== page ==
The figs wax scale is a scale insect also called fig scale, and it is the most concerning parasite for the cultivation of this fruit tree. This holds true both in domestic settings and specialized orchards. We’ve already discussed the most common species of scale insects. Today, we want to dedicate a special focus to this fig parasite, whose presence has increased in orchards in recent years, leading to a rise in related damages.
Let’s delve into the characteristics of the figs scale insect, the damages it causes to trees, and effective methods for organic defense.
Identifying the Fig Scale Insect
The figs scale insect, scientifically known as Ceroplastes rusci, is an insect of the order Hemiptera, superfamily Coccoidea, family Coccidae. This species particularly attacks the fig tree, but it is actually a polyphagous species, meaning it can affect other important crops. Some of these include: mulberry, blueberry, lemon, oranges, and citrus in general, laurel, vines, strawberry tree, holly, olive tree. Additionally, it can also affect trees and shrubs like oleander, mastic tree, poplar, and plane tree. It is native to the East but is now widespread throughout the Mediterranean basin. In Italy, it is present across the territory, especially in the coastal areas of southern regions and on the islands.
The adult figs scale insect differs significantly by gender. Adult females appear as tiny turtles, semi-oval in shape, about 4 mm long and wide. They are grayish with reddish shades. The outer part is a kind of wax shield, consisting of a larger central plate and eight side plates. The lower part of the body is soft, with a reddish belly, which adheres to the vegetation. The figs scale insect is equipped with a rostrum with a needle-like capillary tube, through which it sucks sap from plants. The adult male is different. It is a small iron-colored insect, just over 1 mm long, with two antennae, two wings, six legs, and two long wax cylinders at the rear. The newly hatched larvae are the same for both male and female. They have an elongated and elliptical shape, well-developed antennae and legs, and a tawny color. When the larvae attach to vegetation for feeding, they begin to develop the wax shield and differentiate sexually.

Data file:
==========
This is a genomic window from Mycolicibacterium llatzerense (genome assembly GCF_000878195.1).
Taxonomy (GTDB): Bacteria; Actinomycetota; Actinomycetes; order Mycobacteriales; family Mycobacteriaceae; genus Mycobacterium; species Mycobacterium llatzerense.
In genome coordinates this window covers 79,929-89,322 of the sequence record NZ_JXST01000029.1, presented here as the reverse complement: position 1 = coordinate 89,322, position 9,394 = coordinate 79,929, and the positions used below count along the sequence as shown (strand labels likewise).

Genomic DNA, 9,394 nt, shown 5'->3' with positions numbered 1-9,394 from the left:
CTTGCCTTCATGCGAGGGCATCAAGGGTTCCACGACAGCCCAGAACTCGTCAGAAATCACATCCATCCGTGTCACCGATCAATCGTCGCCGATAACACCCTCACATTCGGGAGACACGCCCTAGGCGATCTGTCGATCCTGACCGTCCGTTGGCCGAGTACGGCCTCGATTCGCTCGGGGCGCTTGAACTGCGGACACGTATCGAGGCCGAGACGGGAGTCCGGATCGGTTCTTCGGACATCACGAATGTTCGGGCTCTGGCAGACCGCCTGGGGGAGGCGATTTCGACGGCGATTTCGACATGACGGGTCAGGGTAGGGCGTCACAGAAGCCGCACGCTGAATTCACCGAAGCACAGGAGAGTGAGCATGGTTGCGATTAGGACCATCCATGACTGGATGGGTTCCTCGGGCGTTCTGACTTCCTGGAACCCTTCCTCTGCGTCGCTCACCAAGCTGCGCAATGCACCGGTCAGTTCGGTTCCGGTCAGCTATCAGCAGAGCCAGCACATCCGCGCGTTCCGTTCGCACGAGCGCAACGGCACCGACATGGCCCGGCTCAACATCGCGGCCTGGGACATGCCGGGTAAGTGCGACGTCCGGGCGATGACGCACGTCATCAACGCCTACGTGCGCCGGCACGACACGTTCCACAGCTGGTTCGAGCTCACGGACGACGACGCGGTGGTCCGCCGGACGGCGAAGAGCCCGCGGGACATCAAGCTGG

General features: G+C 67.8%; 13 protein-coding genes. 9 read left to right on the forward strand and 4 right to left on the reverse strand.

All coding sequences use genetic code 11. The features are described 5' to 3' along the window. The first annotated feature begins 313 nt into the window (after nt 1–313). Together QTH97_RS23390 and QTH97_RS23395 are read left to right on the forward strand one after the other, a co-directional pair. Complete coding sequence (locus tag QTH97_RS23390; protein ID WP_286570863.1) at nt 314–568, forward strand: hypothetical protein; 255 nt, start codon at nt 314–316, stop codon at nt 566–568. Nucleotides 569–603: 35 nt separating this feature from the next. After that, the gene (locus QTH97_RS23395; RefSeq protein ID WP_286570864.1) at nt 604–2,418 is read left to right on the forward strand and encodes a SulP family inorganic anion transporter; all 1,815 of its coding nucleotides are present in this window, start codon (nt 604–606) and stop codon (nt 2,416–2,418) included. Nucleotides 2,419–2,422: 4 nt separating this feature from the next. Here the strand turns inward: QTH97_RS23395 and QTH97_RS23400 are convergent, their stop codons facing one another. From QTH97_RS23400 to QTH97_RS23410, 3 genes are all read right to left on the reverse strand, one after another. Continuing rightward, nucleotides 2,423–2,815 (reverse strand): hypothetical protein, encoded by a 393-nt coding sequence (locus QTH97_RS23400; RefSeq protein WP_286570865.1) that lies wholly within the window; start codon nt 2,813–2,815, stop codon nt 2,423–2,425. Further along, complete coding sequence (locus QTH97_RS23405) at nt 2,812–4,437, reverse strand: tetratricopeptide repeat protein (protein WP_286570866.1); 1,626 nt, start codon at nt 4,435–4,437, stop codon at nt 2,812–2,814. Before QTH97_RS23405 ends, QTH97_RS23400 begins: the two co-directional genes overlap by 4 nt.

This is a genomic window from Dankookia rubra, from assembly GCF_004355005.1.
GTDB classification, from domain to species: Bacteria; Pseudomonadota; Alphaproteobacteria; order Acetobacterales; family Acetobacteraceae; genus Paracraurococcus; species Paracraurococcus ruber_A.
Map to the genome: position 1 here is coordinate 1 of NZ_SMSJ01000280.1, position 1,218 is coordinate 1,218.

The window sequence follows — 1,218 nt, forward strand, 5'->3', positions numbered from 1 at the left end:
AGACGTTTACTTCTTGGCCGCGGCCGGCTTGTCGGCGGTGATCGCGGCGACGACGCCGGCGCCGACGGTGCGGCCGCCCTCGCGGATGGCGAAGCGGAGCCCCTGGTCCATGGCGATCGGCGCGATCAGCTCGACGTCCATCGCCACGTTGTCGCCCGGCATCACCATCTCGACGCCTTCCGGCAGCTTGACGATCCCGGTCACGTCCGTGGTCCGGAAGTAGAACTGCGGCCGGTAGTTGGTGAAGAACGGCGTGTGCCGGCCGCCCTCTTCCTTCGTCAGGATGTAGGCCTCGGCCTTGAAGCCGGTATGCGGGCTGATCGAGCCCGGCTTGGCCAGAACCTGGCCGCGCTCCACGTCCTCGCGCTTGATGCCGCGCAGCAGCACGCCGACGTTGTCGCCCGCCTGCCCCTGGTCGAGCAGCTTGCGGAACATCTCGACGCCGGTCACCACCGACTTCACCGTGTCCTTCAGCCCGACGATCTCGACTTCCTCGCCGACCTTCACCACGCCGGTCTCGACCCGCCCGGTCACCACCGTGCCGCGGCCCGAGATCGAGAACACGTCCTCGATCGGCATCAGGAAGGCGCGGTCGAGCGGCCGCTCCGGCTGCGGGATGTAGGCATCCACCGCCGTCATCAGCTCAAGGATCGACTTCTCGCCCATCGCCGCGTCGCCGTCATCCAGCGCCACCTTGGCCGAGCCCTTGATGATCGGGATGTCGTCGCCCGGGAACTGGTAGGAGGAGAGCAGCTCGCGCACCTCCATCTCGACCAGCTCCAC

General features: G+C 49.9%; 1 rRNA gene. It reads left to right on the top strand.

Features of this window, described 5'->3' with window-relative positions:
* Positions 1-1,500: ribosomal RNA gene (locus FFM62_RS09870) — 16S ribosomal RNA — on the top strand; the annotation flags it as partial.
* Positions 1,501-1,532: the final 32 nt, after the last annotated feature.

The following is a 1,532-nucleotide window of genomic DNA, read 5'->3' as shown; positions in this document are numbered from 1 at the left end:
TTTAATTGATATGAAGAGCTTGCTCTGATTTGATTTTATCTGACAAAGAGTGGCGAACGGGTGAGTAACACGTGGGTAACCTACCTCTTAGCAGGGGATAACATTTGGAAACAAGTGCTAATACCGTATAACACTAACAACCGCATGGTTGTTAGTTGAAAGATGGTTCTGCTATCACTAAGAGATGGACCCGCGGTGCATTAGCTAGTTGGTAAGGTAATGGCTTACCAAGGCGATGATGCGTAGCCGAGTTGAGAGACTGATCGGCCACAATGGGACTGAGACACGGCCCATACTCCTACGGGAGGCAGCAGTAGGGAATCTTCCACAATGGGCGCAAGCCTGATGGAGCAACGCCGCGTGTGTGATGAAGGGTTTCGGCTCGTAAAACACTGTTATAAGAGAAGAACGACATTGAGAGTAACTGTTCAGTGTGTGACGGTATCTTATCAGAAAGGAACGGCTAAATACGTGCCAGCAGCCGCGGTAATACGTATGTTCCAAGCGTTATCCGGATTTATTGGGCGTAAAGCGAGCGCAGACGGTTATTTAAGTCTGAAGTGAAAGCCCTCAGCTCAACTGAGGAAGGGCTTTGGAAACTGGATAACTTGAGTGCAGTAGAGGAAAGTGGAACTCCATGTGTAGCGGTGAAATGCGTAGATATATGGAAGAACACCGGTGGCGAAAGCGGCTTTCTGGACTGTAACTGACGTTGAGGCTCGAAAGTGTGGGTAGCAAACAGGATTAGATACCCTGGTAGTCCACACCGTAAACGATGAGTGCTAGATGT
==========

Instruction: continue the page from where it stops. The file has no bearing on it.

Life Cycle of the Fig Scale Insect
Normally, the figs scale insect completes one generation per year, but in recent years, especially in southern regions, it has been observed to have two generations. Females overwinter as third-instar nymphs or adults, resuming their activity in April. Egg laying begins in May, with 800-1500 eggs produced by each individual. After 15 days, the new larvae hatch, starting to invade the vegetation of the fig tree. If the infestation is high, clusters or small groups can form, which can easily fall to the ground with the wind. This contributes to the parasite’s proliferation and infestation of healthy plants. In August, adult males appear, dying immediately after mating. Females continue to grow and then overwinter in place, especially on the underside of branches, where they are more covered. The potential second generation begins in July-August.
Damages to Figs and Other Plants